We left Batopilas about an hour before sunrise by car on a very rugged bit of mountain road out to see the sunrise at the Satevo Mission. The mission is also known as the “Lost Cathedral" as nearly all of its records were destroyed in a couple of fires so no one knowns for sure when it was built or by who. On the drive out, we passed by a kid walking in the dark towards Batopilas to go to school. This was roughly a five mile trip for this kid. We snickered about the stories we had heard from our grandparents about some variation of walking to school, in the snow, uphill, both ways...This kid was living proof that gramps may not have been totally BSing us. Once at the mission, I tried to do some long exposure shots of the mission by moonlight, but they did not come out as well as I had hoped. While the mission was impressive I was not pleased with the early morning light either. We were back on the crude road back Batopilas about 30 minutes after sunrise.
On the way back to town we did make a stop at a very only cemetery just outside of town. Some of tombstones were so old they were no longer legible. The cemetery reminded of a scene from one of Clint Eastwood's westerns, High Noon. We did find one that read 1907, but I am sure there are many older ones there. We made it back to our hotel in time to join the rest of the group for breakfast.
Since we had arrived in Batopilas the three phone lines that served the entire town from a small store in the center of town had been down. I imagined someone making a long walk up the canyon hand over hand checking the cable to see where a goat had chewed through it or something like that. Around mid-morning we got word that the phone lines were operational so we excitingly strolled (the town is too relaxing to hurry in) over to the store. Two calls and two voicemails were all I got.
I spent the middle part of the day practicing my siesta skills before Kevin and I headed back out to Satevo to see how it looked in the afternoon light. Paul and Joey had left an hour earlier and we planned to meet them there. The road was much nicer to travel on via bike than by car and just about as quick. The mission in the afternoon light was quite striking particularly from a distance.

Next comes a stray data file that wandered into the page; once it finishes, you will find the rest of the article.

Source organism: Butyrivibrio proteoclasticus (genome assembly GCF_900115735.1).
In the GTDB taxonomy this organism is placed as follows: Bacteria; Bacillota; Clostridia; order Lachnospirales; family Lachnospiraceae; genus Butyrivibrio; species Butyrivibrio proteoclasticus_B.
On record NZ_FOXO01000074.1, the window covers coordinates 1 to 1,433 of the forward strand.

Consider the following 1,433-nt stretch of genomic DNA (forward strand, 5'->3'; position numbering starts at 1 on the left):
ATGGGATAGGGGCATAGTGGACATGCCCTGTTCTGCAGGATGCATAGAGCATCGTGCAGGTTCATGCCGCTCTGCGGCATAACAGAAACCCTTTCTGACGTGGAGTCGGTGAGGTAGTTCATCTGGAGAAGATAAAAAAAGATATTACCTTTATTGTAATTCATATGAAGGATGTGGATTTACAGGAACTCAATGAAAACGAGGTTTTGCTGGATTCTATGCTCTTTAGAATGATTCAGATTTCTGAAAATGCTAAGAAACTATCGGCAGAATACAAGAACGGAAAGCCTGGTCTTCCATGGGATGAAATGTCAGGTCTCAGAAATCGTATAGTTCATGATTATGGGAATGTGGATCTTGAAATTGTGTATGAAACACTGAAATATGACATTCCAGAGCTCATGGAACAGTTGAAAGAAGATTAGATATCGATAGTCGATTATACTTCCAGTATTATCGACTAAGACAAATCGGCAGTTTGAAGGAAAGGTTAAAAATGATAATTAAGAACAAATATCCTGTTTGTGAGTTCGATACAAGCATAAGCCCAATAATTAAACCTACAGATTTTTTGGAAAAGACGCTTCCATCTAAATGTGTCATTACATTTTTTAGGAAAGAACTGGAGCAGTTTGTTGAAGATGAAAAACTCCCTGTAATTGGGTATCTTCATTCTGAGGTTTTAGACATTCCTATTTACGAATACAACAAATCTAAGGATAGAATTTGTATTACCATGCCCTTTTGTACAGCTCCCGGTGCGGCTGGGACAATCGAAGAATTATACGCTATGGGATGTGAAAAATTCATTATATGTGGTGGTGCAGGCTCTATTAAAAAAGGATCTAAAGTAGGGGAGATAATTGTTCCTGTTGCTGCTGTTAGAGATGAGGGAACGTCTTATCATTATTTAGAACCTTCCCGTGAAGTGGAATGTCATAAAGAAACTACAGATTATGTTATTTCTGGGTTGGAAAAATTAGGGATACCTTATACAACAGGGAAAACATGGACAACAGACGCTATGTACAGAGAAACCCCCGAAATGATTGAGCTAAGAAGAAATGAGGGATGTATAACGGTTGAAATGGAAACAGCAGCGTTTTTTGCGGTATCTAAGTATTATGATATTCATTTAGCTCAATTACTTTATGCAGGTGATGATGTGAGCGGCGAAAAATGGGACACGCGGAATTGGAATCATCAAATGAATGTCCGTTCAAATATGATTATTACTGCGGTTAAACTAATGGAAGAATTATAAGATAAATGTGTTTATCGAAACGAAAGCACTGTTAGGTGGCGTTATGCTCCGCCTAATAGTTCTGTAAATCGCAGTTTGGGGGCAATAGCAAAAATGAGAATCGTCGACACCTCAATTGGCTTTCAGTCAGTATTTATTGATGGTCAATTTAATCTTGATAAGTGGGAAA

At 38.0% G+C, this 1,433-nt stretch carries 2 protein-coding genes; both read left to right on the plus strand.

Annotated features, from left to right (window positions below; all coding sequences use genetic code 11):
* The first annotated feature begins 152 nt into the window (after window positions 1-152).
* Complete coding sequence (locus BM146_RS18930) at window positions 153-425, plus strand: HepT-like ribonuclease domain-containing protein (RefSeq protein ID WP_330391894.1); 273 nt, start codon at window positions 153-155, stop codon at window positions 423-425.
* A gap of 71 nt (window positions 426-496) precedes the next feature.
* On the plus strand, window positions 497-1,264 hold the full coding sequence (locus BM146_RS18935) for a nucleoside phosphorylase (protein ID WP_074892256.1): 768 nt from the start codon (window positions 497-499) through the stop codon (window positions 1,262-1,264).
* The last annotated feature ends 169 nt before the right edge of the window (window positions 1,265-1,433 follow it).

When Kevin and I arrived, Paul and Joey had already made friends with the local kids as they let them ride their bikes around the mission courtyard. We followed suit and had a great time watching the kids play. I showed them how to work the gears and before we knew it we a little MTB crit action going. The boys giggled on just about every lap and would occasionally stop and swap bikes so they could get a feel for which bike they liked the best. The thought did not escape us that these kids maybe riding bikes that could be worth more money they will every see for a long time to come.
Here are some of the shots of the MTB crit.
After a long break at the mission we reacquired our bikes and started to make our way back to Batopilas. The afternoon light was bringing out the colors of the canyon so we took our time and grabbed some photos. There was a rather picturesque swinging bridge near the mission that we took some interest in before heading off into the increasingly impressive glowing colors of the canyon as sunset neared.
That night we enjoyed another really good meal in a local restaurant while we discussed tomorrow’s big climb out of the canyon that would involve 42 miles and over 7,000 feet of climbing if you made it all the way to the top of Batopilas road. The general plan was that the van was going to leave Batopilas at 8:30AM with an expected arrived time at the top of the road of noon. If you got caught by the van, you had to get in. About five of us had committed to attempting the climb out and most others shot for a goal of La Bufa. Everyone had different times they were going to leave and I was planning on leaving at 4:30AM to give myself 7 ½ hours to complete the climb. Blair thought I could do much better and started a little wagering pool on what time I was going to get the climb done in or even if I could complete it. These folks were obviously not paying attention to how many tequilas and cervezas I was having that night.